Support the Community Services Block Grant (CSBG)
Urge your members of Congress to reauthorize and fully fund the Community Services Block Grant (CSBG) to ensure the program is effectively meeting the current needs of local communities.
The U. S. Department of Health and Human Services (HHS) Administration for Children and Families (ACF) administers the CSBG, which supports local agencies in activities that mitigate the root causes of poverty. CSBG-eligible activities vary depending on local needs, but often include services related to educational attainment, accessing and maintaining employment and self-sufficiency, household budget management, obtaining adequate housing and promoting greater community participation. Most CSBG funding is distributed to states, which must pass at least 90 percent of the funds to eligible local entities.
Counties play an integral role in administering CSBG. The program operates in 99 percent of the nation’s counties through a network of over 1,000 eligible public or private entities. Eligible entities are primarily Community Action Agencies (CAAs) designated under the Economic Opportunity Act of 1964 (P.L. 88-482). Local elected officials or their representatives must (by law) make up one-third of each CAA board of directors. These boards are responsible for ensuring that agencies continue to assess and respond to the causes and conditions of poverty in their communities, achieve anticipated family and community outcomes and operate in an administratively and fiscally sound manner. Along with CSBG, CAAs also operate a variety of grants that come from federal, state and local sources, such as Head Start and the Low Income Home Energy Assistance Program (LIHEAP).
According to the latest annual report from the National Association for State Community Services Programs (NASCSP), in FY 2019 the CSBG network served 10.2 million individuals living in poverty, including 3.2 million children. The network reported more than 250,000 employment outcomes (such as obtaining and maintaining a job, increasing income and obtaining benefits), nearly 1.5 million education outcomes (such as improved literacy skills, school readiness and obtaining additional education and diplomas), more than 1.5 million housing outcomes (such as obtaining and maintaining housing, avoiding eviction or foreclosure and reducing energy burden), more than 2.8 million health outcomes (such as increasing nutrition skills, improving physical or mental health and living independently), 205,000 civic engagement outcomes (such as increasing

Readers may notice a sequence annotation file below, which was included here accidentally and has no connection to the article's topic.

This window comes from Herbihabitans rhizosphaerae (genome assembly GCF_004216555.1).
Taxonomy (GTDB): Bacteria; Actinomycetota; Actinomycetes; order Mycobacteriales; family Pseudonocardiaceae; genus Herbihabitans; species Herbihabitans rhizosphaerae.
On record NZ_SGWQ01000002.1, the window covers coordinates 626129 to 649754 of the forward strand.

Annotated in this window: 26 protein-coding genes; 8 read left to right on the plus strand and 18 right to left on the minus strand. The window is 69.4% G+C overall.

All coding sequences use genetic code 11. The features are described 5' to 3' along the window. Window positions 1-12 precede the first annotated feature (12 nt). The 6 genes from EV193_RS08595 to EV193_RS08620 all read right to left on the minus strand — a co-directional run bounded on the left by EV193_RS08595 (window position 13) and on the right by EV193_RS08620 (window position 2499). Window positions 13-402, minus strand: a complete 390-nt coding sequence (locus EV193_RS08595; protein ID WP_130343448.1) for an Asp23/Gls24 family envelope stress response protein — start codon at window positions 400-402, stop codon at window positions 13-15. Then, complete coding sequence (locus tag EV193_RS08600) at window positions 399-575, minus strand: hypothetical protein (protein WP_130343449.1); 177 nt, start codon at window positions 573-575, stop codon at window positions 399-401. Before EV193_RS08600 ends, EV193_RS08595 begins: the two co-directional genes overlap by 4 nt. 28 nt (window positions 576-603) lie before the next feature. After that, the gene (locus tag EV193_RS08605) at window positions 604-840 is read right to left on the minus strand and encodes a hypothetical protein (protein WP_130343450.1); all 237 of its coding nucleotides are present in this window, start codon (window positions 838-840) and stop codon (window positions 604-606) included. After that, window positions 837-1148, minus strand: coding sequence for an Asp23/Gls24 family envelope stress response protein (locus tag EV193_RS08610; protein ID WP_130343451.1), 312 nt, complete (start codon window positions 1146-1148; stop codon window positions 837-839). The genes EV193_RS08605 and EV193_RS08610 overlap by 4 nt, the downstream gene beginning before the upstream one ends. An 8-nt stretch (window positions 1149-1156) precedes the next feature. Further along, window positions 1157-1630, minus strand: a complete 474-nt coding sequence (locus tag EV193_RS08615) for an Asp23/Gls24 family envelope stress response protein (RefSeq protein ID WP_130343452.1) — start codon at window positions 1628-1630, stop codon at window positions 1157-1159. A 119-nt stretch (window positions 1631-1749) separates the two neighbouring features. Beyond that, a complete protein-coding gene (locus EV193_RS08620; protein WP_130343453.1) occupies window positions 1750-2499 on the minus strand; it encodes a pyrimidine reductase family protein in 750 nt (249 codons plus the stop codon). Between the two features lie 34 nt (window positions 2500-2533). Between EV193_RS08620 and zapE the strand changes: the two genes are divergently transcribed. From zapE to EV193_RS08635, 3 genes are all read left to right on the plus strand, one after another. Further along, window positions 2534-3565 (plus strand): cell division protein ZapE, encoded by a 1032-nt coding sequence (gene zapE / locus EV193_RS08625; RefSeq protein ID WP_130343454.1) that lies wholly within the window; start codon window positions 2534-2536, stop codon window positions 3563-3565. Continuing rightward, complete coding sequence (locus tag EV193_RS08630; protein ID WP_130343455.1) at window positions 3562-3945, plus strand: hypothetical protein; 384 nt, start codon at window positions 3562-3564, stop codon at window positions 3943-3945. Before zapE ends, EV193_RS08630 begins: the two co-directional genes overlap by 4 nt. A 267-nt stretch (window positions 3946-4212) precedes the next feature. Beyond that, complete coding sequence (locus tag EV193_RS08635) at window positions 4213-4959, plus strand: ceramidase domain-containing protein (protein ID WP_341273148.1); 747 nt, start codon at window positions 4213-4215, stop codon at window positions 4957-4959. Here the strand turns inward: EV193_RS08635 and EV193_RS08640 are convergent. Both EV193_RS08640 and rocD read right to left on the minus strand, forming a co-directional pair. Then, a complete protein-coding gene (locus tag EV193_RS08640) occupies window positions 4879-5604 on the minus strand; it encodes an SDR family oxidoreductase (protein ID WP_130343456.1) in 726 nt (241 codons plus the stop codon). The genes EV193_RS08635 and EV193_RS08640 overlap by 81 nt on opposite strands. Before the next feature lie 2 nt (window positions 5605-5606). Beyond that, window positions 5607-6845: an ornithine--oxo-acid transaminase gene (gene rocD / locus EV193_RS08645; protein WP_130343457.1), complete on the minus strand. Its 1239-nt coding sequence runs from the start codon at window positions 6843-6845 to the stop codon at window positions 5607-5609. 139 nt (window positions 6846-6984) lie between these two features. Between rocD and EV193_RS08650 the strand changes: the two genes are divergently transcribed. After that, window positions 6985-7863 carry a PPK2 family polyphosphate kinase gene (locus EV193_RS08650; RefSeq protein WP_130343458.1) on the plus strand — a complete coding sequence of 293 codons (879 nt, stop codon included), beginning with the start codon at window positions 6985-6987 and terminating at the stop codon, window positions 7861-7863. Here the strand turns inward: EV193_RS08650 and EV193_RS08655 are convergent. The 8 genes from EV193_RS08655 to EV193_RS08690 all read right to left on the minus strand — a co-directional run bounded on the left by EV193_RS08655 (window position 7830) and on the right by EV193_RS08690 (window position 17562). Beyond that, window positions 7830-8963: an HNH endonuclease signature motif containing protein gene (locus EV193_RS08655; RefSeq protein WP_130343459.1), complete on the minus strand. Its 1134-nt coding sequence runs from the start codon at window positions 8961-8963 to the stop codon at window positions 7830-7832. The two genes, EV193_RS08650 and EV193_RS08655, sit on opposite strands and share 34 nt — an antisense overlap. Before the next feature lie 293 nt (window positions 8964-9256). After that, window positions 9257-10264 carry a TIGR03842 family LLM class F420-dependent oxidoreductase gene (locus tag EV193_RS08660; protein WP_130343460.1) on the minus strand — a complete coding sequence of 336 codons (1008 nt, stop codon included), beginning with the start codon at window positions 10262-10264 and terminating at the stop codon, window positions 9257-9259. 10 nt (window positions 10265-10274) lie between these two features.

leadership skills and improving social networks) and nearly 400,000 income outcomes (maintaining a budget, opening a savings account, increasing assets and net worth and improving financial wellbeing).
As a discretionary program, CSBG funding is subject to the annual appropriations process. Congress provided $804.4 million in funding for CSBG in FY 2023, the highest level of funding the program has received in its 40-year history. However, CSBG has not been reauthorized since 1998, making it overdue for substantive changes that could increase its ability to effectively serve vulnerable county residents.
KEY TALKING POINTS:
The Community Services Block Grant (CSBG) distributes funds to local agencies to support activities that have a measurable and potentially major impact on the causes of poverty.
States must by law pass 90 percent of CSBG funds to eligible local entities. The program operates in 99 percent of the nation’s counties through a network of over 1,000 eligible public or private entities.
Through its boards involving the public sector, the private sector, and the community, the Community Services Block Grant (CSBG) represents a unique and effective partnership with counties, states, federal government and community organizations.
CSBG allows Community Action Agencies (CAAs) to design and implement anti-poverty programs tailored to an individual community’s needs, with a focus on housing, health, employment, income and civic engagement outcomes.
In FY 2019, the CSBG network served 10.2 million individuals living in poverty, including 3.2 million children.
While CSBG continues to receive funding through the annual appropriations process, it has not been reauthorized since 1998. Counties support reauthorization of CSBG to ensure the program is meeting the current needs of local communities.